Module details for Forensic Human Identification


This module will focus on the INTERPOL Disaster Victim Identification (DVI) process and introduce students to the use of biometric information, not just for personal security, but also in a forensic capacity for the purposes of human identification.


The aims of this module are to provide students with knowledge and understanding of biometric information, and how it can be used in a forensic capacity for human identification, and to develop an understanding of the INTERPOL Disaster Victim Identification (DVI) process.

Learning Outcomes

By the end of this module the student should be able to:

1.  Discuss the use of biometric data and its role in human identification, particularly in the context of criminal investigation and mass fatality incidents.

2.  Demonstrate a sound knowledge and awareness of the INTERPOL Disaster Victim Identification (DVI) process.

3.  Discuss the process of post mortem (PM) examinations and their value in forensic investigations.

4.  Recognise the importance of a systematic approach to the identification of disaster victims.

5.  Select appropriate documentation for forensic productions related to DVI.

Indicative Content

1 Biometric Human Identifiers

Application of biometric information for both personal security and human identification purposes. Biometric evidence recovery from a crime scene and/or victim. Specialised and emerging biometric data. Links to current biometric databases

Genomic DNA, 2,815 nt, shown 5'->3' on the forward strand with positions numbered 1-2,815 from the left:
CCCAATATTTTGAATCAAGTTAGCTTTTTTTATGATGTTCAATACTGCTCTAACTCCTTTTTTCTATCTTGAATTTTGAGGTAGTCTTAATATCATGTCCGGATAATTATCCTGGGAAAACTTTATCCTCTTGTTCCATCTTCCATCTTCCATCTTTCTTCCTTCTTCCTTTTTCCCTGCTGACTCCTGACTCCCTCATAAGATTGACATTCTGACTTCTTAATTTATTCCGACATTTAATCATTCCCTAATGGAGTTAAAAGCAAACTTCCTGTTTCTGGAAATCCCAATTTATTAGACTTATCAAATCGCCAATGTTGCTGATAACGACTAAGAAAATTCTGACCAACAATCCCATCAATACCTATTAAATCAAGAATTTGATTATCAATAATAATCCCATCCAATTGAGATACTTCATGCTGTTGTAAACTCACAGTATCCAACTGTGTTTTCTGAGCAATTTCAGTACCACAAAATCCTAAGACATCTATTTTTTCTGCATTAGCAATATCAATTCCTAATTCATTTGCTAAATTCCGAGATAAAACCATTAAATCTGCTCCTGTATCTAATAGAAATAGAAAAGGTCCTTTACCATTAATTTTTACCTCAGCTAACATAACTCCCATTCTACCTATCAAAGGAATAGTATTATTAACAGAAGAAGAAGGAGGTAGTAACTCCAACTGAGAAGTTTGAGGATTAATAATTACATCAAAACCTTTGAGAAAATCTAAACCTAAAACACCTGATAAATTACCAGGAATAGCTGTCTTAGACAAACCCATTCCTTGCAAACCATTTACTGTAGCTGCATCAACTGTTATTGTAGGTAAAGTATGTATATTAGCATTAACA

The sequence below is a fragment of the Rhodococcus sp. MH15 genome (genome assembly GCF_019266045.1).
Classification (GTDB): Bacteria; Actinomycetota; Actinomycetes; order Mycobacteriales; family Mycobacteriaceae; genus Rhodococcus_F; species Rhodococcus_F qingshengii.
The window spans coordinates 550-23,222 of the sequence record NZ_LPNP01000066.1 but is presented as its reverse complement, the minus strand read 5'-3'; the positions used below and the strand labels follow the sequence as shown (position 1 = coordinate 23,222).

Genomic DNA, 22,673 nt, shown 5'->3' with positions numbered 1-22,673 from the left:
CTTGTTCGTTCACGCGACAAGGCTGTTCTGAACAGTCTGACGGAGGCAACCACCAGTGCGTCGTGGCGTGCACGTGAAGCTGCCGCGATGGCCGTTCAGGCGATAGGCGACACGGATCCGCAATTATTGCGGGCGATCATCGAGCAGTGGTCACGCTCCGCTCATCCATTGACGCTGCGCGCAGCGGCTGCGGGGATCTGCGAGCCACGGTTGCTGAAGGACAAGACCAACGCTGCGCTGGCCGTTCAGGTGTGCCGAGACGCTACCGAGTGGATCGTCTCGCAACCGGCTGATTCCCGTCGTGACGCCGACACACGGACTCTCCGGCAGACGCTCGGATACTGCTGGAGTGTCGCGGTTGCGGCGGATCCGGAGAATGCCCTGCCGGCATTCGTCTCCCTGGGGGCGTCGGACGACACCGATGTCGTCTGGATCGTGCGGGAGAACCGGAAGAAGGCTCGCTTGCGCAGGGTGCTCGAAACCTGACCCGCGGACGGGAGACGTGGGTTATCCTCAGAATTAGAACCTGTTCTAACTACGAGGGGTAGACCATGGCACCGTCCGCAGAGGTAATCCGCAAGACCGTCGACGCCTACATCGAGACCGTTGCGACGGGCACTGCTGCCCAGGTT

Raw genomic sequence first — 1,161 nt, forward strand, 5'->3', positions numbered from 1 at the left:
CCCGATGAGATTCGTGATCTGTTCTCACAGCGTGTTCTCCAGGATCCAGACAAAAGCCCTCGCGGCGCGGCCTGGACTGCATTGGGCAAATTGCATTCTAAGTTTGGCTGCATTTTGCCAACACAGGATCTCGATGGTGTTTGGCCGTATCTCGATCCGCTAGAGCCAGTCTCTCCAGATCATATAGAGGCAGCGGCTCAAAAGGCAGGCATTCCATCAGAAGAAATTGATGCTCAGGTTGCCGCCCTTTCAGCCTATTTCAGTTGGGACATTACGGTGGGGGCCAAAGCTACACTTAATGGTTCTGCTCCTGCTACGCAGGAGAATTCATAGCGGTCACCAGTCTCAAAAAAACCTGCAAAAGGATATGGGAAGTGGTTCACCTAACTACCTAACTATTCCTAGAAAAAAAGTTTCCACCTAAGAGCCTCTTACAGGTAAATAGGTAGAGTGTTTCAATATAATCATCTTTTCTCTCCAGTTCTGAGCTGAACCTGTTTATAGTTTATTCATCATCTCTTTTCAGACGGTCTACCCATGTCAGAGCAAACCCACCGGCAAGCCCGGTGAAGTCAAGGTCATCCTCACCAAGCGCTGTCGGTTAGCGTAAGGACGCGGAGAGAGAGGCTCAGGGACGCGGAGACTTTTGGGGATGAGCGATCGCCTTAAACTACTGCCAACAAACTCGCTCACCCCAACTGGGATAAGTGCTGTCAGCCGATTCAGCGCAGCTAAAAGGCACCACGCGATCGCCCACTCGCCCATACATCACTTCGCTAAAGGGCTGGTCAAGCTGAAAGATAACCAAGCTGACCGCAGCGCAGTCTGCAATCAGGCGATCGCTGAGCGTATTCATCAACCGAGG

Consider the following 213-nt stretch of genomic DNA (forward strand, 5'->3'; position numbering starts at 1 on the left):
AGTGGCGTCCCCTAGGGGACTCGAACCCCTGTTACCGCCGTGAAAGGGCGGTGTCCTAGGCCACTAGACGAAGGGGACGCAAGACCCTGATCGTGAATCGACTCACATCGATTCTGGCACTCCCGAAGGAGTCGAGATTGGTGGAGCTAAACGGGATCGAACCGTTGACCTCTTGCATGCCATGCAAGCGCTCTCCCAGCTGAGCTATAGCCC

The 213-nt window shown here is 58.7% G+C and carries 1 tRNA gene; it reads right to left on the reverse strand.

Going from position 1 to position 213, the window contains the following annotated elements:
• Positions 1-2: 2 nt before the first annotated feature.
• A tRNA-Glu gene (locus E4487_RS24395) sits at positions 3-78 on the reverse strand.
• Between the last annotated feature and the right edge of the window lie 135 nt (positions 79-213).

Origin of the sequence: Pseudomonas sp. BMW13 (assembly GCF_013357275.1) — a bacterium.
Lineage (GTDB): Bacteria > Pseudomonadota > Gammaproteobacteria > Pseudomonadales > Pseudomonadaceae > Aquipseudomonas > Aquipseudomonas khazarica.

Introduction to the INTERPOL Disaster Victim Identification (DVI) process, recognising the four stages, the classification of disasters and understanding the identification criteria required to enable reconciliation.

3 Body Recovery and Mortuary Procedures

Describe and acknowledge the roles and responsibilities of the post mortem (PM) examination team. Recognise the sequence of a PM examination, the purpose and evidential value of samples recovered and how these items of evidence are preserved through integrity and continuity.

Teaching and Learning Work Loads

Teaching and Learning Method Hours
Lecture 24
Tutorial/Seminar 9
Practical Activity 18
Assessment 60
Independent 89
Total 200

Guidance notes

SCQF Level - The Scottish Credit and Qualifications Framework provides an indication of the complexity of award qualifications and associated learning and operates on an ascending numeric scale from Levels 1-12 with SCQF Level 10 equating to a Scottish undergraduate Honours degree.

Credit Value – The total value of SCQF credits for the module. 20 credits are the equivalent of 10 ECTS credits. A full-time student should normally register for 60 SCQF credits per semester.


We make every effort to ensure that the information on our website is accurate but it is possible that some changes may occur prior to the academic year of entry. The modules listed in this catalogue are offered subject to availability during academic year 2021/22 , and may be subject to change for future years.